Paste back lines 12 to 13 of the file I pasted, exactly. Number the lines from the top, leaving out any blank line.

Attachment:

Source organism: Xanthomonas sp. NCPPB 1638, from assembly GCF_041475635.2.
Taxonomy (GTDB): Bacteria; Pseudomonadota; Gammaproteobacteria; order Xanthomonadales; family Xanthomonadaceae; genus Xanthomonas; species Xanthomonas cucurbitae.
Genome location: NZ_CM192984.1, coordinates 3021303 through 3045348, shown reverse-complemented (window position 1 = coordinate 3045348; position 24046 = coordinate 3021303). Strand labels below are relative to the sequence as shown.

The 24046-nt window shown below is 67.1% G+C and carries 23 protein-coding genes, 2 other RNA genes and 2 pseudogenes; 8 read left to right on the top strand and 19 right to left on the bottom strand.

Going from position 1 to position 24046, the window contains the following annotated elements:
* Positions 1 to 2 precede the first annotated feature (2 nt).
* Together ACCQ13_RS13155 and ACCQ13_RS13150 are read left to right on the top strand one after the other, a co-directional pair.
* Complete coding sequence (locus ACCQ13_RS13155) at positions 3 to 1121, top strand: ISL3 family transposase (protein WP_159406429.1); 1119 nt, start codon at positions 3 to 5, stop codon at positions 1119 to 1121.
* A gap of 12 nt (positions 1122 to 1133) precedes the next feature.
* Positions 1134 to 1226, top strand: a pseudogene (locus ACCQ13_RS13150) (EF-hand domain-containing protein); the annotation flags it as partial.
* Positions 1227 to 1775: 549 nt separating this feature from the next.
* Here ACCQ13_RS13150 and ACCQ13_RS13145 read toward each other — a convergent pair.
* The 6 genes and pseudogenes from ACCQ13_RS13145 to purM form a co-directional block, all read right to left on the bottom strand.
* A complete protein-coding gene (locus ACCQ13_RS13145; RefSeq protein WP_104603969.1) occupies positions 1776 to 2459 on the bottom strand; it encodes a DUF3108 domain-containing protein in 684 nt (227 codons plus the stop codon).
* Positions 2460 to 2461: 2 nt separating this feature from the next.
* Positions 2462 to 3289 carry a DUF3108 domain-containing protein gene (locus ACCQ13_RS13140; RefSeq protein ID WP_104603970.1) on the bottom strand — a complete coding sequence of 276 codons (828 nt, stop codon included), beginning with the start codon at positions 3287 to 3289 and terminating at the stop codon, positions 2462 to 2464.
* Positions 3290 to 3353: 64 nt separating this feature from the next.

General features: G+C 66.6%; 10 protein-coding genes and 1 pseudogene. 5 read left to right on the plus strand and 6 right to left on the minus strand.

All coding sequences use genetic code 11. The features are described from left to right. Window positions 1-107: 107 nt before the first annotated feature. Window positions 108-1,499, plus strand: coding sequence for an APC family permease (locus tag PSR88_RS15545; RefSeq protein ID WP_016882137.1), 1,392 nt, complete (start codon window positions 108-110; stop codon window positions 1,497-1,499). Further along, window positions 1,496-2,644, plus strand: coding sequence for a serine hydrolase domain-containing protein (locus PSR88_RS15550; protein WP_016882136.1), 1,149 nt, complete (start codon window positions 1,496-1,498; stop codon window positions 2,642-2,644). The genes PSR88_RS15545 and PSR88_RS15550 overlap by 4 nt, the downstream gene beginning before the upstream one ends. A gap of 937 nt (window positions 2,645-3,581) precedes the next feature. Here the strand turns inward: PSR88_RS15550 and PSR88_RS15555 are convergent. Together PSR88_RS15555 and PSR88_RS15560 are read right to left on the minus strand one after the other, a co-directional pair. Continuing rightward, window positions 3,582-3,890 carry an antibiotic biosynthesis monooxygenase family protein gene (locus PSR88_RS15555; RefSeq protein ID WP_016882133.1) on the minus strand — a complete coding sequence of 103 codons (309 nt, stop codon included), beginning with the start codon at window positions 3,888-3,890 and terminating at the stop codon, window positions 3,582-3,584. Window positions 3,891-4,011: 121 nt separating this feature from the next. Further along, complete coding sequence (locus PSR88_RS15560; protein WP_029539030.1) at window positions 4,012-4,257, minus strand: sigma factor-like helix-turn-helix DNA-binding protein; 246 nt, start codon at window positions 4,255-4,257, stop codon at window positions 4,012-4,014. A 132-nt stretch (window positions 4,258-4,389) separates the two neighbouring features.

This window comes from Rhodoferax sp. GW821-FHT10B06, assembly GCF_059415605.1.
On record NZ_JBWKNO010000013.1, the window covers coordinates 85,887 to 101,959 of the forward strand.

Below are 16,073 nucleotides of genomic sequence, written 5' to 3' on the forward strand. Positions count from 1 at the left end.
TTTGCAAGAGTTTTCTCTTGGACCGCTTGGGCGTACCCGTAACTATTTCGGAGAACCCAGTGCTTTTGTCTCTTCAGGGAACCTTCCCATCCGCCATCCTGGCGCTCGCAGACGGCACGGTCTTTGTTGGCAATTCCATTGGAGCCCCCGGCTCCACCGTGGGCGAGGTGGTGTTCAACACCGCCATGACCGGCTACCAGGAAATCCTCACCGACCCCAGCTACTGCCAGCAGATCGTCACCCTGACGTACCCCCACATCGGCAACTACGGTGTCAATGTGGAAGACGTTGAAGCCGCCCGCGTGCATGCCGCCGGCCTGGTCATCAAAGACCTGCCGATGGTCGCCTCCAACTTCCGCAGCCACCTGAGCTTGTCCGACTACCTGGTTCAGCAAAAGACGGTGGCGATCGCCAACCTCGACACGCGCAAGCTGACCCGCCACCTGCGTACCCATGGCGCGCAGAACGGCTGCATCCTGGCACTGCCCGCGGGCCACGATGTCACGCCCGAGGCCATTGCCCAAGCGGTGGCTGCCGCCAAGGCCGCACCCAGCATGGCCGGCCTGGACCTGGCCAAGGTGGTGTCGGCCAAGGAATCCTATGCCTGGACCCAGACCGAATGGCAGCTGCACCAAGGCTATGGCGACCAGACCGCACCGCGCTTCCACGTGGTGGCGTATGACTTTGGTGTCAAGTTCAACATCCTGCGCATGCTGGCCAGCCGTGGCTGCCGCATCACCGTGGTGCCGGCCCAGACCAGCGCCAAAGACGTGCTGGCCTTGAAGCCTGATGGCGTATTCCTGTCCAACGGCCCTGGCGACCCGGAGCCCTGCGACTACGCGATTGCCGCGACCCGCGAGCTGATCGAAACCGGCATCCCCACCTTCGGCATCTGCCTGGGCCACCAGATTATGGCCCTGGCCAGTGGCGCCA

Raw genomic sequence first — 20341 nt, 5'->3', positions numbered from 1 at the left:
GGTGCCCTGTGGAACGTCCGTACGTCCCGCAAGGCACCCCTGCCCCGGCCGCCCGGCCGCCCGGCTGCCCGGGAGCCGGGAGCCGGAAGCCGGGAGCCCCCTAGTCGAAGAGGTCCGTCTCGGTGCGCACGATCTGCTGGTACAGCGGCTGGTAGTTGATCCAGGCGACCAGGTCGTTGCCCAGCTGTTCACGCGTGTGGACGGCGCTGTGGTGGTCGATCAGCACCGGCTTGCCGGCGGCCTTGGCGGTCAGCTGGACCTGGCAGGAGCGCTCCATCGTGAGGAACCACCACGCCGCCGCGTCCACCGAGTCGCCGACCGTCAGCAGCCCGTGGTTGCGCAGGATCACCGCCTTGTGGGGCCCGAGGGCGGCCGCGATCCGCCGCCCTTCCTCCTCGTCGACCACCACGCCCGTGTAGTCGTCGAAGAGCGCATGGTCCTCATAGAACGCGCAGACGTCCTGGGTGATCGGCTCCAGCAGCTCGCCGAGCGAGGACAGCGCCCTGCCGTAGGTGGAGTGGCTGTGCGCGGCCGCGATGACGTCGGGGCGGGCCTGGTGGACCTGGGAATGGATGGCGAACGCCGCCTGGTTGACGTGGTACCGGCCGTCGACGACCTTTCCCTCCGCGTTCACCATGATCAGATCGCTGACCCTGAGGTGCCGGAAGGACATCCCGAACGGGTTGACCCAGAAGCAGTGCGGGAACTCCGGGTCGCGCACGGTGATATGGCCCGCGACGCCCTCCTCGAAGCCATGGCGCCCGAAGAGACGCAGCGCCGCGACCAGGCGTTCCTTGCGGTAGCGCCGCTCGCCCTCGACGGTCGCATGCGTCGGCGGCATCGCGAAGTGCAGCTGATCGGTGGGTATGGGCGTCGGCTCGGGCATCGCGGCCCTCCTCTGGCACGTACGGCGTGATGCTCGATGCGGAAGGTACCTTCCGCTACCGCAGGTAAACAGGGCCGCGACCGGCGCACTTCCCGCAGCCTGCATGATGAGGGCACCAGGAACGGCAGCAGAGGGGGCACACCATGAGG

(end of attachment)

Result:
* Here ACCQ13_RS13150 and ACCQ13_RS13145 read toward each other — a convergent pair.
* The 6 genes and pseudogenes from ACCQ13_RS13145 to purM form a co-directional block, all read right to left on the bottom strand.